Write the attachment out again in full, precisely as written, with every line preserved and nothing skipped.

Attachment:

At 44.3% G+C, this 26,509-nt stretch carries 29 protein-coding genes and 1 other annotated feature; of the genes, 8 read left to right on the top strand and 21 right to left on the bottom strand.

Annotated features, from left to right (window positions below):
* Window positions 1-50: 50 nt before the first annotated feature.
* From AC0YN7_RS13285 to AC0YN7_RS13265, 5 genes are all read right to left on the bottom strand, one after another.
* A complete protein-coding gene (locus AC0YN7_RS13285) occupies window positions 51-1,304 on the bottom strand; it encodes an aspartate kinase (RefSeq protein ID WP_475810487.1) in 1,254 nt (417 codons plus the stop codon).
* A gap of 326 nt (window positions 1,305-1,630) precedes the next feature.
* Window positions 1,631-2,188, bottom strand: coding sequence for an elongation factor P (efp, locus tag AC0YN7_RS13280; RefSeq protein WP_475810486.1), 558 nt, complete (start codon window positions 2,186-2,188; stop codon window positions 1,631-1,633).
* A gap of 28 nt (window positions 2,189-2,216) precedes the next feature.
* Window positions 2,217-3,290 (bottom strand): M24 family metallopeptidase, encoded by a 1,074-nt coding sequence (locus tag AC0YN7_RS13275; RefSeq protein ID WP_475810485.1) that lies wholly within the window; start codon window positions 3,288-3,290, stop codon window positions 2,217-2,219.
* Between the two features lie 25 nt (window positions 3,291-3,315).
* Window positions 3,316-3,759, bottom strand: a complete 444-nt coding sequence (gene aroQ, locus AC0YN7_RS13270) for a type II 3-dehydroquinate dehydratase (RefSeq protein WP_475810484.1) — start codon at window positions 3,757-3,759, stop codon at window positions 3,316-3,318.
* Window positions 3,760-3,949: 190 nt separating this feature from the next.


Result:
At 44.3% G+C, this 26,509-nt stretch carries 29 protein-coding genes and 1 other annotated feature; of the genes, 8 read left to right on the top strand and 21 right to left on the bottom strand.

Annotated features, from left to right (window positions below):
* Window positions 1-50: 50 nt before the first annotated feature.
* From AC0YN7_RS13285 to AC0YN7_RS13265, 5 genes are all read right to left on the bottom strand, one after another.
* A complete protein-coding gene (locus AC0YN7_RS13285) occupies window positions 51-1,304 on the bottom strand; it encodes an aspartate kinase (RefSeq protein ID WP_475810487.1) in 1,254 nt (417 codons plus the stop codon).
* A gap of 326 nt (window positions 1,305-1,630) precedes the next feature.
* Window positions 1,631-2,188, bottom strand: coding sequence for an elongation factor P (efp, locus tag AC0YN7_RS13280; RefSeq protein WP_475810486.1), 558 nt, complete (start codon window positions 2,186-2,188; stop codon window positions 1,631-1,633).
* A gap of 28 nt (window positions 2,189-2,216) precedes the next feature.
* Window positions 2,217-3,290 (bottom strand): M24 family metallopeptidase, encoded by a 1,074-nt coding sequence (locus tag AC0YN7_RS13275; RefSeq protein ID WP_475810485.1) that lies wholly within the window; start codon window positions 3,288-3,290, stop codon window positions 2,217-2,219.
* Between the two features lie 25 nt (window positions 3,291-3,315).
* Window positions 3,316-3,759, bottom strand: a complete 444-nt coding sequence (gene aroQ, locus AC0YN7_RS13270) for a type II 3-dehydroquinate dehydratase (RefSeq protein WP_475810484.1) — start codon at window positions 3,757-3,759, stop codon at window positions 3,316-3,318.
* Window positions 3,760-3,949: 190 nt separating this feature from the next.